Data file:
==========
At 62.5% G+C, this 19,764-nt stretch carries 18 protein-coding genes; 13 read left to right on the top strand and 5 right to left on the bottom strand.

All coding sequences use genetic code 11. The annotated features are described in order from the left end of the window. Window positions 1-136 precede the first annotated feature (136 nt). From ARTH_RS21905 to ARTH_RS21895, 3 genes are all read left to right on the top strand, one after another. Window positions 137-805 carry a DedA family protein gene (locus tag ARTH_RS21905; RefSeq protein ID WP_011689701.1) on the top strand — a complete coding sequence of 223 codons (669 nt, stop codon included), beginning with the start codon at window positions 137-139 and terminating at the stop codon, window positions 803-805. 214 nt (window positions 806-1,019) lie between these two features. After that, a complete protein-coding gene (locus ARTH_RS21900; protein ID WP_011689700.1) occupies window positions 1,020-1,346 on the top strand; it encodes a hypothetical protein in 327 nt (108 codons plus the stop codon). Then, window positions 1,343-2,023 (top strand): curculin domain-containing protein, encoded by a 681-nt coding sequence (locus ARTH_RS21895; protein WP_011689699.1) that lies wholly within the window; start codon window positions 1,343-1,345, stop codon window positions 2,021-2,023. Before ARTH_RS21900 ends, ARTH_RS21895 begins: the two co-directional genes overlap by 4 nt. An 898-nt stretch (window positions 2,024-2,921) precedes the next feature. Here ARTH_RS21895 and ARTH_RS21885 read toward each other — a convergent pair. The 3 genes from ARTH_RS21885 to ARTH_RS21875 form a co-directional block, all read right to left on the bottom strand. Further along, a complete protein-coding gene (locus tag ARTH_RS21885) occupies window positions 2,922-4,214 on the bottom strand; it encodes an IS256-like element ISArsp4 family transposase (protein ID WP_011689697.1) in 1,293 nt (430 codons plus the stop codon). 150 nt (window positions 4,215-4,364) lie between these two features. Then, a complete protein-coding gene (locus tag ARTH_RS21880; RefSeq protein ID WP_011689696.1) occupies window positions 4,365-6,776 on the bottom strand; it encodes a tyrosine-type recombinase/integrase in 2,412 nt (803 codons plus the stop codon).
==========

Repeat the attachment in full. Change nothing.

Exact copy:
At 62.5% G+C, this 19,764-nt stretch carries 18 protein-coding genes; 13 read left to right on the top strand and 5 right to left on the bottom strand.

All coding sequences use genetic code 11. The annotated features are described in order from the left end of the window. Window positions 1-136 precede the first annotated feature (136 nt). From ARTH_RS21905 to ARTH_RS21895, 3 genes are all read left to right on the top strand, one after another. Window positions 137-805 carry a DedA family protein gene (locus tag ARTH_RS21905; RefSeq protein ID WP_011689701.1) on the top strand — a complete coding sequence of 223 codons (669 nt, stop codon included), beginning with the start codon at window positions 137-139 and terminating at the stop codon, window positions 803-805. 214 nt (window positions 806-1,019) lie between these two features. After that, a complete protein-coding gene (locus ARTH_RS21900; protein ID WP_011689700.1) occupies window positions 1,020-1,346 on the top strand; it encodes a hypothetical protein in 327 nt (108 codons plus the stop codon). Then, window positions 1,343-2,023 (top strand): curculin domain-containing protein, encoded by a 681-nt coding sequence (locus ARTH_RS21895; protein WP_011689699.1) that lies wholly within the window; start codon window positions 1,343-1,345, stop codon window positions 2,021-2,023. Before ARTH_RS21900 ends, ARTH_RS21895 begins: the two co-directional genes overlap by 4 nt. An 898-nt stretch (window positions 2,024-2,921) precedes the next feature. Here ARTH_RS21895 and ARTH_RS21885 read toward each other — a convergent pair. The 3 genes from ARTH_RS21885 to ARTH_RS21875 form a co-directional block, all read right to left on the bottom strand. Further along, a complete protein-coding gene (locus tag ARTH_RS21885) occupies window positions 2,922-4,214 on the bottom strand; it encodes an IS256-like element ISArsp4 family transposase (protein ID WP_011689697.1) in 1,293 nt (430 codons plus the stop codon). 150 nt (window positions 4,215-4,364) lie between these two features. Then, a complete protein-coding gene (locus tag ARTH_RS21880; RefSeq protein ID WP_011689696.1) occupies window positions 4,365-6,776 on the bottom strand; it encodes a tyrosine-type recombinase/integrase in 2,412 nt (803 codons plus the stop codon).